But unfortunately, sexual violence does not stay away.  Its estimated that 20-30% of women have experienced some form of sexual abuse in their lifetime.  That likely means that some here have experienced that too.  Know this-  if you faced or are facing sexual violence, if you have had a David in your life who saw what was happening and did nothing, know that someone cares.  God loves you.  We as a congregation love you.  Seek someone out; seek me out.  I’ll meet you anywhere and work with you to find resources to right this wrong and find healing.

But if you are among those whose life has not been touched with sexual violence, (be grateful), then what can you draw from this story?  I think it highlights the grave responsibility that we as parents, grandparents, uncles, aunts, those making vows at the baptism today, have toward the children in our lives.  In the second commandment, it is written that “I the Lord your God am a jealous God, punishing children for the iniquity of parents, to the third and the fourth generation of those who reject me, but showing steadfast love to the thousandth generation of those who love me and keep my commandments.”

I don’t think God actually punishes children for parents wrong doing, but this highlights, and the Tamar story demonstrates, the way that sin passes from one generation to the next.  

So how do we break the cycle?  If we are David, and all of us here, to a greater or lesser extent, have sinned in a way that affects children around us, how to we change the dynamics?

David sinned.  David pleaded for forgiveness.  David was forgiven by God.  But, it appears he didn’t take the last step- he did fully acknowledge and repent from his sins.

It appears rather than addressing his sexual sin head on, David buried it.  Scripture doesn’t show where he sat down with his children, confessed his sins, and showed them the tragic consequences of it.  He didn’t seem to speak to them about valuing women, about remembering to see God’s grace in each and every person.  And, when confronted by that same sin, he chose to ignore it rather than aggressively confront it.  Perhaps he was ashamed at how it reminded him of his own sin.  But folks, our kids see our sin.  Saying nothing about it doesn’t make it invisible.  We have to speak up about our shortcomings if we hope to see our children go a different way.  We have to stop pretending to be so pious in church and admit the faults that we have and are still working on.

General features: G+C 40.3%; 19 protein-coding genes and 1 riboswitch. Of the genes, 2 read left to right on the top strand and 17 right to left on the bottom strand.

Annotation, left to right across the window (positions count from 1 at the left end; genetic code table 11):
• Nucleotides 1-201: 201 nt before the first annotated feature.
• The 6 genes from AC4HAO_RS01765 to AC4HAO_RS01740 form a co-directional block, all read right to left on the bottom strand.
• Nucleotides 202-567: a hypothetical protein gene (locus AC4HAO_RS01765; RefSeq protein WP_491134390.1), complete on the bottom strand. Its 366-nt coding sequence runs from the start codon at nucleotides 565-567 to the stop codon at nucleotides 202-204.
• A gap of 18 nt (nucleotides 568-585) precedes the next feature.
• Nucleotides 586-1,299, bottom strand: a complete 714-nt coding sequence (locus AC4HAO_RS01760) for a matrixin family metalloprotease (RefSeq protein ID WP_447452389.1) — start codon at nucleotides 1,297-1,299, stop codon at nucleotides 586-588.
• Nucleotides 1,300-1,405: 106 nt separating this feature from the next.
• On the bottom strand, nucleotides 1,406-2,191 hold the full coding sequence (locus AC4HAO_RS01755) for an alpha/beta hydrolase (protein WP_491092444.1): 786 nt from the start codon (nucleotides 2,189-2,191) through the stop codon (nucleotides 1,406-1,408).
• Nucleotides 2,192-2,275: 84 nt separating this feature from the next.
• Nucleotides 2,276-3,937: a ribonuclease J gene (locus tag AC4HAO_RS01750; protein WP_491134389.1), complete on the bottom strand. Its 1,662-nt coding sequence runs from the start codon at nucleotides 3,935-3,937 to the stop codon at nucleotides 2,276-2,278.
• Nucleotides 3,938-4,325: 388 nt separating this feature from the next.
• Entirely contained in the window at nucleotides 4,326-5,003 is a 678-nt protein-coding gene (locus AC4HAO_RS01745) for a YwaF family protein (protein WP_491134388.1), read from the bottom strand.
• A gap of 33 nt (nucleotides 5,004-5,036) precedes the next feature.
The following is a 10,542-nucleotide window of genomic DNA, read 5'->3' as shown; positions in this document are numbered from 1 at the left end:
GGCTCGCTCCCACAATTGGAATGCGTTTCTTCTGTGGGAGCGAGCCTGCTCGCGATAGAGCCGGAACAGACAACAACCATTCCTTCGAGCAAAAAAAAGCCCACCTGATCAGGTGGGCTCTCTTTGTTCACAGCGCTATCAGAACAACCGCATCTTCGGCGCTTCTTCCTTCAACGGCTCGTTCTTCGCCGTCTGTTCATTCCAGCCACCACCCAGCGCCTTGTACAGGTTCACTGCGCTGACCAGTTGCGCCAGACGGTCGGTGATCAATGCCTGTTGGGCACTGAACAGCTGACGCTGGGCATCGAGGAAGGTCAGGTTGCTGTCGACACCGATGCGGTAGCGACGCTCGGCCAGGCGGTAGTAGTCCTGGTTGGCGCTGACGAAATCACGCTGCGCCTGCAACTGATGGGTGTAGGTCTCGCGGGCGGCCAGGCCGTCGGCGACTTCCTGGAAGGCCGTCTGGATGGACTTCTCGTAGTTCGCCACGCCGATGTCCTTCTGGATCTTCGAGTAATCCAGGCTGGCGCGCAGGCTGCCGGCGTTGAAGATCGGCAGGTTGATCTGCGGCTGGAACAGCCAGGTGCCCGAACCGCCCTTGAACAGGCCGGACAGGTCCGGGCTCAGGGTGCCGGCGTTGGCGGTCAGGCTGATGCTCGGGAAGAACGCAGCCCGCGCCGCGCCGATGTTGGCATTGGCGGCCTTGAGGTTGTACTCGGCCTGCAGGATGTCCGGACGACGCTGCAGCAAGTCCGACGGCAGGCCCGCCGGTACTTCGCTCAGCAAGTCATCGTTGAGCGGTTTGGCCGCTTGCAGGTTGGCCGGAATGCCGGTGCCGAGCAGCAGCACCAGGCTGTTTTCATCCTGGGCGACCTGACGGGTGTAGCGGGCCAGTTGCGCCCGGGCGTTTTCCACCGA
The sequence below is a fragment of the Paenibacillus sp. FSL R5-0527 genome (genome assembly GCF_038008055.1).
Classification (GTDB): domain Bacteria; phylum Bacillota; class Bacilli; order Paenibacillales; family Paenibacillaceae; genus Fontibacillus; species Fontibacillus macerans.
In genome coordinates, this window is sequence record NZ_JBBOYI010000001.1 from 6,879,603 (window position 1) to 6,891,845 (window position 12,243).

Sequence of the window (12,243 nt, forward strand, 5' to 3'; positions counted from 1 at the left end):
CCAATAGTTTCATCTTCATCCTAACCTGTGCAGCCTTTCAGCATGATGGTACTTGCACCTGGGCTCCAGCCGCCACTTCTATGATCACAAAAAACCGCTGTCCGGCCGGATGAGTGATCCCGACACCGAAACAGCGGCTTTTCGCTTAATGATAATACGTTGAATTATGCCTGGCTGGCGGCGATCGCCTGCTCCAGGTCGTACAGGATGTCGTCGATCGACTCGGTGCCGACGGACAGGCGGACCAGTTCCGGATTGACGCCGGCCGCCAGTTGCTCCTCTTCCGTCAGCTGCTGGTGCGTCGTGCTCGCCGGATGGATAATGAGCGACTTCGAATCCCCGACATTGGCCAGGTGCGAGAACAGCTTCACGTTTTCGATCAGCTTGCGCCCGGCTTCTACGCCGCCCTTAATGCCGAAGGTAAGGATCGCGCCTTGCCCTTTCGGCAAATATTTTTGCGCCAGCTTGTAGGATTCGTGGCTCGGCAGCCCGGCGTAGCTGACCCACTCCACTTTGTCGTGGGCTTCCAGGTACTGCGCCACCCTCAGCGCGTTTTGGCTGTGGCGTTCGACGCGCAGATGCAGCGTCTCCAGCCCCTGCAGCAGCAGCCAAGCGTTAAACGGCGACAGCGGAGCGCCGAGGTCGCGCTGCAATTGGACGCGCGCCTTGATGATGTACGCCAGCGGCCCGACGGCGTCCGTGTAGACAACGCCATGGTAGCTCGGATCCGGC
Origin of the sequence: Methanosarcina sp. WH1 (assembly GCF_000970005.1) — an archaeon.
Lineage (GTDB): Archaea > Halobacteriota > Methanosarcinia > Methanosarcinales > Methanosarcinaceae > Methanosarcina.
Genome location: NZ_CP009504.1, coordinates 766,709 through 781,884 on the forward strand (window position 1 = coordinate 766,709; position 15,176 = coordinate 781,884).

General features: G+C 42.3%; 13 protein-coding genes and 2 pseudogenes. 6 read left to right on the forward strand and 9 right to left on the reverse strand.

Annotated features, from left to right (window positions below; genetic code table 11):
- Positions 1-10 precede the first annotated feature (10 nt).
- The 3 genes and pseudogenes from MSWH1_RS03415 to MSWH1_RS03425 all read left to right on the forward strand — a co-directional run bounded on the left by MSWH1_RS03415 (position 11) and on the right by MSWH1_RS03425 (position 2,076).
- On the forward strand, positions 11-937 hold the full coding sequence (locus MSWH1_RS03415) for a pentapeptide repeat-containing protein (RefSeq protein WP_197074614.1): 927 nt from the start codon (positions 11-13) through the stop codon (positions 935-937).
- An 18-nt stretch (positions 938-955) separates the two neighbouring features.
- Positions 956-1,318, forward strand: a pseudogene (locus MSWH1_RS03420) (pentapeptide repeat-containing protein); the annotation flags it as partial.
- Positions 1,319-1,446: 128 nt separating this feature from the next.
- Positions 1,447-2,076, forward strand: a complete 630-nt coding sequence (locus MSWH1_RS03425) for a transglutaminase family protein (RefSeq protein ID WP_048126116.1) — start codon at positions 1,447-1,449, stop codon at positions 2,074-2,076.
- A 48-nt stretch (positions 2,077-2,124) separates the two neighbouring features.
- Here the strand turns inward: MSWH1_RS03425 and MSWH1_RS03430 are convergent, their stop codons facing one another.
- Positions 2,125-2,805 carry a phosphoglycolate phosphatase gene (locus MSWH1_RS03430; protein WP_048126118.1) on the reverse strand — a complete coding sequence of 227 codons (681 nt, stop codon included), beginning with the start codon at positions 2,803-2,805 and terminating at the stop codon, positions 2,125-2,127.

After acknowledging our shortcomings, we then have to do something.  Work to repair the damage our sin has done on relationships.  Look to God rather than your battered or damaged family as an example of how to lead with grace and forgiveness.  Follow the humility of our Savior Jesus Christ.

And take our baptismal vows seriously.  We gather here today to baptize Jason.  Many of you may not yet know this family.  But when we baptize Jason- we acknowledge him as God’s child, and is therefore consider him one of our children too.

Come up after church and get to know this family.  Invite them to lunch.  Volunteer to babysit.  Help to entertain Jason during a service.  Volunteer to help in Sunday school to ensure we have enough adults to keep everyone safe. This congregation has rallied well around families before.  Let us do it again.

Let us make our vows to care for this child, and for all children, vows of actions as well as words.  Don’t allow there to be a Tamar in your midst without that Tamar knowing your would fiercely fight for her if she was abused.  Take action in your volunteering, in your giving, in your voting, in your advocacy, to take real steps to love and care for all of God’s children.

When we sin and fall short, our children see it.  But when we seek to strive in our faith, to live into God’s grace, children see that too.  The good news is that God will use those acts of goodness to break the cycle and show love to the thousandth generation.  But only, if we, God’s children, will listen.